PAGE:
Bulletin of the World Health Organization

Infant feeding counselling for HIV-infected and uninfected women: appropriateness of choice and practice

RM Bland, NC Rollins, HM Coovadia, A Coutsoudis, ML Newell

Objective

To examine infant feeding intentions of HIV-infected and uninfected women and the appropriateness of their choices according to their home resources; and to determine their adherence to their intentions in the first postnatal week.

Methods

Feeding intentions of pregnant women were compared against four resources that facilitate replacement feeding: clean water, adequate fuel, access to a refrigerator and regular maternal income. First-week feeding practices were documented.

Findings

The antenatal feeding intentions of 1253 HIV-infected women were: exclusive breastfeeding 73%; replacement feeding 9%; undecided 18%. Three percent had access to all four resources, of whom 23% chose replacement feeding. Of those choosing replacement feeding, 8% had access to all four resources. A clean water supply and regular maternal income were independently associated with intention to replacement feed (adjusted odds ratio (AOR) 1.94, 95% confidence interval (CI) 1.2–3.2; AOR 2.1, 95% CI: 1.2–3.5, respectively). Significantly more HIV-infected women intending to exclusively breastfeed, rather than replacement feed, adhered to their intention in week one (exclusive breastfeeding 78%; replacement feeding 42%; P < 0.001). Of 1238 HIV-uninfected women, 82% intended to exclusively breastfeed; 2% to replacement feed; and 16% were undecided. Seventy-five percent who intended to exclusively breastfeed adhered to this intention postnatally, and only 11 infants (< 1%) received no breast milk. The number of antenatal home visits significantly influenced adherence to feeding intention.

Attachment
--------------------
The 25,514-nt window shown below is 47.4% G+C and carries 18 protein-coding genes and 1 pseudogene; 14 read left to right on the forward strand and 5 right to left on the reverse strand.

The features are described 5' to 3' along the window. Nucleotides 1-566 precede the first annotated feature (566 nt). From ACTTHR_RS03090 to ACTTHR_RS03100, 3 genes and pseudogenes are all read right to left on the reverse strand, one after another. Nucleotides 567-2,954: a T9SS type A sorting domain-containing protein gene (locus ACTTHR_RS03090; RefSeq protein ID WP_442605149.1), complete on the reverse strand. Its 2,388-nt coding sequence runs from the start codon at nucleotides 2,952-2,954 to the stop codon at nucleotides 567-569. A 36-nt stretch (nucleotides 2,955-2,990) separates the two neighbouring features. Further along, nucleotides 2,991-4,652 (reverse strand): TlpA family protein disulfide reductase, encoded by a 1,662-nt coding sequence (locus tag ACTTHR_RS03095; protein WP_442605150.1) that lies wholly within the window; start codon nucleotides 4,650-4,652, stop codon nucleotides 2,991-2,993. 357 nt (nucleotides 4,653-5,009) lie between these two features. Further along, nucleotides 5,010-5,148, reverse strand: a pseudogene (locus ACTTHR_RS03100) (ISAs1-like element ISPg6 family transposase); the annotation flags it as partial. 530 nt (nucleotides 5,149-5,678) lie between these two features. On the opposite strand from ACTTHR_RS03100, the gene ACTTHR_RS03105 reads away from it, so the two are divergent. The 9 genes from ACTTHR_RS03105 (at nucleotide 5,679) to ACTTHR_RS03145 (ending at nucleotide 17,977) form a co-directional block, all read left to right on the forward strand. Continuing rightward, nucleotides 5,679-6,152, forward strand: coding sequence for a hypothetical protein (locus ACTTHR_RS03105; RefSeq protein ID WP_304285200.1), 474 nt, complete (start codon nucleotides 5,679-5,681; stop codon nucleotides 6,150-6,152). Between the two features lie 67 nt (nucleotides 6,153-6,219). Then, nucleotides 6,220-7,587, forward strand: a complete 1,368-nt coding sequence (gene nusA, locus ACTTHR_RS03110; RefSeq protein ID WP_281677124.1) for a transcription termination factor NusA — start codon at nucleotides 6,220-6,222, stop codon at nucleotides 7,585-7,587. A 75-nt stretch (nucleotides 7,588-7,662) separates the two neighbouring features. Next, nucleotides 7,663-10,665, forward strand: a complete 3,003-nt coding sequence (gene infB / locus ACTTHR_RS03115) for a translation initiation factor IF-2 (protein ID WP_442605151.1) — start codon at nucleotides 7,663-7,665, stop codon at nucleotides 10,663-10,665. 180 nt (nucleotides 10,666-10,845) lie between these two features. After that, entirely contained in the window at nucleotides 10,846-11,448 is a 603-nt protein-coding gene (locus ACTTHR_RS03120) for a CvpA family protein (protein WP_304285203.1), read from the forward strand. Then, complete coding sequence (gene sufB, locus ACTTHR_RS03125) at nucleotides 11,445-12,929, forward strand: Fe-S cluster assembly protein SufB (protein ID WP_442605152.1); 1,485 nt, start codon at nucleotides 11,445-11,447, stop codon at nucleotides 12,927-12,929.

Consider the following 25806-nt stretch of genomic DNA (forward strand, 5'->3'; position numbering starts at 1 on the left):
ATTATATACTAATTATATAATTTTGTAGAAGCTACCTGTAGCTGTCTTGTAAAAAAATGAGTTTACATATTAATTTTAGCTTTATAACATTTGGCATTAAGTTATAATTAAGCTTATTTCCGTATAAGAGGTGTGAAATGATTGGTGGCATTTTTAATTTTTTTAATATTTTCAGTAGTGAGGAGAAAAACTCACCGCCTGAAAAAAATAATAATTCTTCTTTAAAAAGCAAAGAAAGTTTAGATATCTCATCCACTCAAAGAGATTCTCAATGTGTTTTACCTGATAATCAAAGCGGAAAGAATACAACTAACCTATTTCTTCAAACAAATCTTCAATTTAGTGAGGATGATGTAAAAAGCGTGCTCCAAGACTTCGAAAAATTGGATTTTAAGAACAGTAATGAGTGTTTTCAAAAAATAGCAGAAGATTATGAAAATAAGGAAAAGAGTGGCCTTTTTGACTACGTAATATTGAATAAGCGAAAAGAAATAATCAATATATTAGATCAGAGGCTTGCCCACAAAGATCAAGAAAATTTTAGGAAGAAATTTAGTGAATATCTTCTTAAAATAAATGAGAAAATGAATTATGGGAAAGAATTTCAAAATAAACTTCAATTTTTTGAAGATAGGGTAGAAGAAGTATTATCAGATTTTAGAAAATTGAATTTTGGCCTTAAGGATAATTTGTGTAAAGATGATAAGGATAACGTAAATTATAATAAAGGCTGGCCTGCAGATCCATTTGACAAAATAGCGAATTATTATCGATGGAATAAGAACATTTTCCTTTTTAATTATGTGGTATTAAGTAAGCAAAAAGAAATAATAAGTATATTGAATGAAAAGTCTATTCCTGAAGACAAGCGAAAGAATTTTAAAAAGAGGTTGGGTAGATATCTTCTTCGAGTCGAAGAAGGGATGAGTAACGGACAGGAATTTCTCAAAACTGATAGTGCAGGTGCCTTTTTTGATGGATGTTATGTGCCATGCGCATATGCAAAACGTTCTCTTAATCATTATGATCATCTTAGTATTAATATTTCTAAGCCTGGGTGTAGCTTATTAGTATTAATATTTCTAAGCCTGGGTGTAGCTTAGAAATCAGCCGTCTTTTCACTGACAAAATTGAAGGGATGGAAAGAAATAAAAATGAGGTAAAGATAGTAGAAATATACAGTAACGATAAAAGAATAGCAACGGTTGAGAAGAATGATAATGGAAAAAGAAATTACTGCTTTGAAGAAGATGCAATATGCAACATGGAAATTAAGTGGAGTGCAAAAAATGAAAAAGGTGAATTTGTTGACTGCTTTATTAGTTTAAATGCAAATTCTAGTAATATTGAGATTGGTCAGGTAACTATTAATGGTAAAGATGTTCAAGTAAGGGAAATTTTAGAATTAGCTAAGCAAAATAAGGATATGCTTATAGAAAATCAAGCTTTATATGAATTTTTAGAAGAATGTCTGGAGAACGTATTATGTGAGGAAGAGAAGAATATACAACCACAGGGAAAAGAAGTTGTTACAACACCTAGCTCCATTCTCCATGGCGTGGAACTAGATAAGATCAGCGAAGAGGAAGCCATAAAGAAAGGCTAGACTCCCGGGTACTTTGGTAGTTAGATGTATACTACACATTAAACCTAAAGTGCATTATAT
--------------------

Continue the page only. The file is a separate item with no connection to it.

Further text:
Conclusion

Most HIV-infected women did not have the resources for safe replacement feeding, instead choosing appropriately to exclusively breastfeed. Adherence to feeding intention among HIV-infected women was higher in those who chose to exclusively breastfeed than to replacement feed. With appropriate counselling and support, spillover of suboptimal feeding practices to HIV-negative women is minimal.

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